"I did not know book rules. I made two for myself. They were about the same as the principles I use in painting--get to the point as directly as you can; never use a big word if a little one will do.
...So I wrote the stories that were later to be known as Klee Wyck, reliving those beautiful, calm places among the dear Indians. Their quiet strength healed my heart. Of course it could not heal old age, but it healed me enough that I could go home..."
I did not write Klee Wyck, as the reviewers said, long ago when I went to the West Coast Villages painting. I was too busy then painting from dawn till dusk. I wrote Klee Wyck...in hospital. They said I would not be able to go about painting here and there any more, lugging and tramping. I was sore about it, so, as I lay there, I relived the villages of Klee Wyck. It was easy for my mind to go back to the lovely places. After fifty years they were as fresh in my mind as they were then, because while I painted I had lived them deep. I could sail out of hospital and forget about everything."--Growing Pains, pp. 265, 266, 274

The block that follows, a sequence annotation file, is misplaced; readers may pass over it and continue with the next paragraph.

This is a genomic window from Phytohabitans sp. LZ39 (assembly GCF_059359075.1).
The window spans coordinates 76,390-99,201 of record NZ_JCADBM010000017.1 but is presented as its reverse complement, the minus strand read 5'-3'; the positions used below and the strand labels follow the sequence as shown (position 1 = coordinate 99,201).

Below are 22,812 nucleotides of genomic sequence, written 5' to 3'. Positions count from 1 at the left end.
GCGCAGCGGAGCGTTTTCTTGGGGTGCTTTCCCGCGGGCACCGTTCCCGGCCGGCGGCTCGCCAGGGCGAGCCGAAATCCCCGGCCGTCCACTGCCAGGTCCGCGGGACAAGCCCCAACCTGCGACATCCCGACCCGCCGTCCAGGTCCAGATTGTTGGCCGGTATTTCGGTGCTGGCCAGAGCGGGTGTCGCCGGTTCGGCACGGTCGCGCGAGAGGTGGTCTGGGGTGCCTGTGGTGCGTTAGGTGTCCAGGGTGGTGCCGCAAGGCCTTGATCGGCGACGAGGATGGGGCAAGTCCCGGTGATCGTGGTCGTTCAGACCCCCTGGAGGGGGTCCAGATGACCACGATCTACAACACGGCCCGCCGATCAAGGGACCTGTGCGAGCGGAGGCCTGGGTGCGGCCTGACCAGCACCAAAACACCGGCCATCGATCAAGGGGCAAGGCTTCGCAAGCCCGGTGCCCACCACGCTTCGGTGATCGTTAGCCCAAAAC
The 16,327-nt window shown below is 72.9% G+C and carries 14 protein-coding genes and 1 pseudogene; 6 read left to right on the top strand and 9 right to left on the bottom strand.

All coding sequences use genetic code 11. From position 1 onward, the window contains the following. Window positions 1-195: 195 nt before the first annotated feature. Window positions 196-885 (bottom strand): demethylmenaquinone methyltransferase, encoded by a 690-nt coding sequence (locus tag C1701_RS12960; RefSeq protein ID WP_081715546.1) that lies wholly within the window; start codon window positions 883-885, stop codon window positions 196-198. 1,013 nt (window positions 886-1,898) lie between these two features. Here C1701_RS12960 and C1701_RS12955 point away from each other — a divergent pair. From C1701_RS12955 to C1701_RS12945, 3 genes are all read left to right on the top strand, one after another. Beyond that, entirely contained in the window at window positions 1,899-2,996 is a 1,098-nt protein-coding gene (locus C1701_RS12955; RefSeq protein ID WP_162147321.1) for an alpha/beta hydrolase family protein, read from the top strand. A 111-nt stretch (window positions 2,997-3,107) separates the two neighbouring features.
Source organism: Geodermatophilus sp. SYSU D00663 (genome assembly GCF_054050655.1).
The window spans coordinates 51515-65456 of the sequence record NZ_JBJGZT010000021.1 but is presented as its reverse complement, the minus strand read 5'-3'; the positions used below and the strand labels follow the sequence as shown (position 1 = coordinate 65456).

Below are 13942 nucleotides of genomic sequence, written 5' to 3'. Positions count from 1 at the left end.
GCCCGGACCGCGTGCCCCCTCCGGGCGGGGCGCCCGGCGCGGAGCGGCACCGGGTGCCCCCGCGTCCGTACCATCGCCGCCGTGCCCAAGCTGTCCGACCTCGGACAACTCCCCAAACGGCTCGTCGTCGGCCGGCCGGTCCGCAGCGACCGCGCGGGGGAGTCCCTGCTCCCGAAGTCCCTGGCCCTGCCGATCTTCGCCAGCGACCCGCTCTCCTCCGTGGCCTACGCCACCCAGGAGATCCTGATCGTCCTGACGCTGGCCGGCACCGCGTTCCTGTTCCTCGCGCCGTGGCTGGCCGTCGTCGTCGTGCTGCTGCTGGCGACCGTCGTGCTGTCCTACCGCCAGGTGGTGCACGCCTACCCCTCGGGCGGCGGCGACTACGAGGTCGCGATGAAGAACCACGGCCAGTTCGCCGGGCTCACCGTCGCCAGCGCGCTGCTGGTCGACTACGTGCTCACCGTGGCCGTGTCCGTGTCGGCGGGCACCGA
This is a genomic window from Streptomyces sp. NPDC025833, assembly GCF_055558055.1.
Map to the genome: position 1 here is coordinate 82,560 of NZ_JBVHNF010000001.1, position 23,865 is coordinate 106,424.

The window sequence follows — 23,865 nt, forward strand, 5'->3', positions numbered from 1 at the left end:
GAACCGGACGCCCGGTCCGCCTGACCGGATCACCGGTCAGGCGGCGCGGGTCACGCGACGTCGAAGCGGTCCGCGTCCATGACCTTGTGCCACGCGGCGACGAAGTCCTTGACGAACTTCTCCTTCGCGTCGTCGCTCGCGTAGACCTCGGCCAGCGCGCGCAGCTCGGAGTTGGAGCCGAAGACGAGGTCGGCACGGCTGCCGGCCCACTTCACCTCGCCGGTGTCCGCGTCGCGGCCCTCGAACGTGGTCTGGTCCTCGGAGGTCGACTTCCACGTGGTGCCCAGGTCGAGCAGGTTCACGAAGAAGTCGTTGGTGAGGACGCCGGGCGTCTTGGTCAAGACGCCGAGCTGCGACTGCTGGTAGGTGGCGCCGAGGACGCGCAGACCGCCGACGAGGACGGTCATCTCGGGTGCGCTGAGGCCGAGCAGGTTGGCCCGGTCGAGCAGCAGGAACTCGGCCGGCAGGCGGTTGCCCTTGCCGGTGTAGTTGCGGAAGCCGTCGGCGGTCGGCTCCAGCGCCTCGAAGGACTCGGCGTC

When asked to write about the "struggle story" of her work out West in collaboration with a biographer, Emily replied:
"Nobody could write my hodge-podge life but me. Biographers can only write up big, important people who have done great deeds to which the public can attach dates. I could not be bothered with collaborators, nor would they be bothered with the little drab nothings that have made up my life."--Growing Pains, p. 266.
She would comply and the result is Growing Pains.
Her first book, Klee Wyck won a Governor General's award for general literature, the year that it was published in 1941.